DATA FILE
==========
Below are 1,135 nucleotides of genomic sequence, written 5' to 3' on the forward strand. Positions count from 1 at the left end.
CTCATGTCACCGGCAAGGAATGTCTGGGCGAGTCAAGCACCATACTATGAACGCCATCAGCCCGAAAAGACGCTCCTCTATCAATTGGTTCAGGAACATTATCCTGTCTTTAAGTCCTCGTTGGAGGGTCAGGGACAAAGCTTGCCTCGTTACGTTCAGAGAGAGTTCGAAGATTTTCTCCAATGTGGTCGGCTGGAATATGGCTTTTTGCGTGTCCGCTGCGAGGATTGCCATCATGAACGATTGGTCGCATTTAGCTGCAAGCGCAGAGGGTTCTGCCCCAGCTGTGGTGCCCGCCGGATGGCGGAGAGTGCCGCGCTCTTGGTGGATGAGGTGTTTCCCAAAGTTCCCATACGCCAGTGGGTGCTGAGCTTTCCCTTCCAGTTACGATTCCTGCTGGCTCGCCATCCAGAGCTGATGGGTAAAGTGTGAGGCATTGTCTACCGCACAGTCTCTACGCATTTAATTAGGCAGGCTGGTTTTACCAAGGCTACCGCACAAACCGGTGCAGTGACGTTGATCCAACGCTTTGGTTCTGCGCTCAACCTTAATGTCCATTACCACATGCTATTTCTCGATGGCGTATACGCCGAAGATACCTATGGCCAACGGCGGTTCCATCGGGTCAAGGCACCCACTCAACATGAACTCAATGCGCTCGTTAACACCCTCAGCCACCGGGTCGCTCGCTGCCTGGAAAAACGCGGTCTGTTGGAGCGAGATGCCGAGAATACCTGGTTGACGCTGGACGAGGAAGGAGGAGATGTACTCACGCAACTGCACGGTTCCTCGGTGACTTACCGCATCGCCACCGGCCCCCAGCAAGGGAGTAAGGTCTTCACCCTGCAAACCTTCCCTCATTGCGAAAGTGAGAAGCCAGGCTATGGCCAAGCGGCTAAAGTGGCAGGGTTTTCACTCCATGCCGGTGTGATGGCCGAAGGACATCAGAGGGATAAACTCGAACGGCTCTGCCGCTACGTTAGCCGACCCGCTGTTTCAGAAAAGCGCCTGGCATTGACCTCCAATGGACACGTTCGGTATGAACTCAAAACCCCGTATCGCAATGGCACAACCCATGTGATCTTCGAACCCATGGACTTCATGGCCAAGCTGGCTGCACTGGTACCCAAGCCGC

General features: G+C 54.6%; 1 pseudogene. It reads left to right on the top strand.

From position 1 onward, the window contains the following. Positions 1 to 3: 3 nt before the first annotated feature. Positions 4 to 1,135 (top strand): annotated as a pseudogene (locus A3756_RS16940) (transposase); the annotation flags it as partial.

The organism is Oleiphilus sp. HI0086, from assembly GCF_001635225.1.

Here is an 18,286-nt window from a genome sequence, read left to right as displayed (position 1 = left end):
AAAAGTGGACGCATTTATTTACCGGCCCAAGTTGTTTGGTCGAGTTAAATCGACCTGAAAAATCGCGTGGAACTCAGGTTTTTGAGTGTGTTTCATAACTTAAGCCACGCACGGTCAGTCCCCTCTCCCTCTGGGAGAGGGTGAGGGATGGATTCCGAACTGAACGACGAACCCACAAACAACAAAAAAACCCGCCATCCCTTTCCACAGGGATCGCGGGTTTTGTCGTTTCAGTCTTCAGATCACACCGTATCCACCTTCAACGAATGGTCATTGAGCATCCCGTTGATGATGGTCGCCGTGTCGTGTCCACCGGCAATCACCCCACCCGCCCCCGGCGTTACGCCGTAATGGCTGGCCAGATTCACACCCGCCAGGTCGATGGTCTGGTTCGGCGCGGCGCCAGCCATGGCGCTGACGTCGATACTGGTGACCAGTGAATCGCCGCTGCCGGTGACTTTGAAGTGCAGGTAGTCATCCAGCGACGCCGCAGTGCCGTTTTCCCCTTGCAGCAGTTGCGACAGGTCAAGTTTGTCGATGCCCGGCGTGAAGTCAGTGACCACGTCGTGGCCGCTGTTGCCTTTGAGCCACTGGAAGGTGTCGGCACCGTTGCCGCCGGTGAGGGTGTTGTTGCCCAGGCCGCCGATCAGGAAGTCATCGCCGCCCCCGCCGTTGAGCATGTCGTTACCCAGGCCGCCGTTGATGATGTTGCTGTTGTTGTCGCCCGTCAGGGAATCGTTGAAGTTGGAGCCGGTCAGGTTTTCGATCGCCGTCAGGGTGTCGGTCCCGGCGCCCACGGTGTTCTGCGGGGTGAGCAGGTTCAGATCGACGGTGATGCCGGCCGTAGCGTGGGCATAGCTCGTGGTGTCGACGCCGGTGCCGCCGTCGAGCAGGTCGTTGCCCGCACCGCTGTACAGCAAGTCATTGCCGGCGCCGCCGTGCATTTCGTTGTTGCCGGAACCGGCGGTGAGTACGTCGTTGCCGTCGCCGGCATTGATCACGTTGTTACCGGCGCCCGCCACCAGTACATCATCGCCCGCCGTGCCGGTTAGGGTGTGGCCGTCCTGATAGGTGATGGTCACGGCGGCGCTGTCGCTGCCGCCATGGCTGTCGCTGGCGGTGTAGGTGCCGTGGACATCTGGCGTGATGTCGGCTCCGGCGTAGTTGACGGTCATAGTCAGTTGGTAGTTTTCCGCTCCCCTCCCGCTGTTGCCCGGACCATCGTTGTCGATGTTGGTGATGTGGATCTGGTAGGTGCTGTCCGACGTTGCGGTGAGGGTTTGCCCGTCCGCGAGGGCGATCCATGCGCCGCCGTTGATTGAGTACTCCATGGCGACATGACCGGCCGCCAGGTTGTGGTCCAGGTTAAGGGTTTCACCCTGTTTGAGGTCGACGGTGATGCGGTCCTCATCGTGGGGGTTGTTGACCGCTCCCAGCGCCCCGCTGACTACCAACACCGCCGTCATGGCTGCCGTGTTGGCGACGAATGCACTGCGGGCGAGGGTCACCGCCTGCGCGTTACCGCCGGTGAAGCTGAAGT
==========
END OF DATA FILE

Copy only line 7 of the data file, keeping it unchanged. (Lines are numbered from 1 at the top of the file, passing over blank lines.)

AAAAGTGGACGCATTTATTTACCGGCCCAAGTTGTTTGGTCGAGTTAAATCGACCTGAAAAATCGCGTGGAACTCAGGTTTTTGAGTGTGTTTCATAACTTAAGCCACGCACGGTCAGTCCCCTCTCCCTCTGGGAGAGGGTGAGGGATGGATTCCGAACTGAACGACGAACCCACAAACAACAAAAAAACCCGCCATCCCTTTCCACAGGGATCGCGGGTTTTGTCGTTTCAGTCTTCAGATCACACCGTATCCACCTTCAACGAATGGTCATTGAGCATCCCGTTGATGATGGTCGCCGTGTCGTGTCCACCGGCAATCACCCCACCCGCCCCCGGCGTTACGCCGTAATGGCTGGCCAGATTCACACCCGCCAGGTCGATGGTCTGGTTCGGCGCGGCGCCAGCCATGGCGCTGACGTCGATACTGGTGACCAGTGAATCGCCGCTGCCGGTGACTTTGAAGTGCAGGTAGTCATCCAGCGACGCCGCAGTGCCGTTTTCCCCTTGCAGCAGTTGCGACAGGTCAAGTTTGTCGATGCCCGGCGTGAAGTCAGTGACCACGTCGTGGCCGCTGTTGCCTTTGAGCCACTGGAAGGTGTCGGCACCGTTGCCGCCGGTGAGGGTGTTGTTGCCCAGGCCGCCGATCAGGAAGTCATCGCCGCCCCCGCCGTTGAGCATGTCGTTACCCAGGCCGCCGTTGATGATGTTGCTGTTGTTGTCGCCCGTCAGGGAATCGTTGAAGTTGGAGCCGGTCAGGTTTTCGATCGCCGTCAGGGTGTCGGTCCCGGCGCCCACGGTGTTCTGCGGGGTGAGCAGGTTCAGATCGACGGTGATGCCGGCCGTAGCGTGGGCATAGCTCGTGGTGTCGACGCCGGTGCCGCCGTCGAGCAGGTCGTTGCCCGCACCGCTGTACAGCAAGTCATTGCCGGCGCCGCCGTGCATTTCGTTGTTGCCGGAACCGGCGGTGAGTACGTCGTTGCCGTCGCCGGCATTGATCACGTTGTTACCGGCGCCCGCCACCAGTACATCATCGCCCGCCGTGCCGGTTAGGGTGTGGCCGTCCTGATAGGTGATGGTCACGGCGGCGCTGTCGCTGCCGCCATGGCTGTCGCTGGCGGTGTAGGTGCCGTGGACATCTGGCGTGATGTCGGCTCCGGCGTAGTTGACGGTCATAGTCAGTTGGTAGTTTTCCGCTCCCCTCCCGCTGTTGCCCGGACCATCGTTGTCGATGTTGGTGATGTGGATCTGGTAGGTGCTGTCCGACGTTGCGGTGAGGGTTTGCCCGTCCGCGAGGGCGATCCATGCGCCGCCGTTGATTGAGTACTCCATGGCGACATGACCGGCCGCCAGGTTGTGGTCCAGGTTAAGGGTTTCACCCTGTTTGAGGTCGACGGTGATGCGGTCCTCATCGTGGGGGTTGTTGACCGCTCCCAGCGCCCCGCTGACTACCAACACCGCCGTCATGGCTGCCGTGTTGGCGACGAATGCACTGCGGGCGAGGGTCACCGCCTGCGCGTTACCGCCGGTGAAGCTGAAGT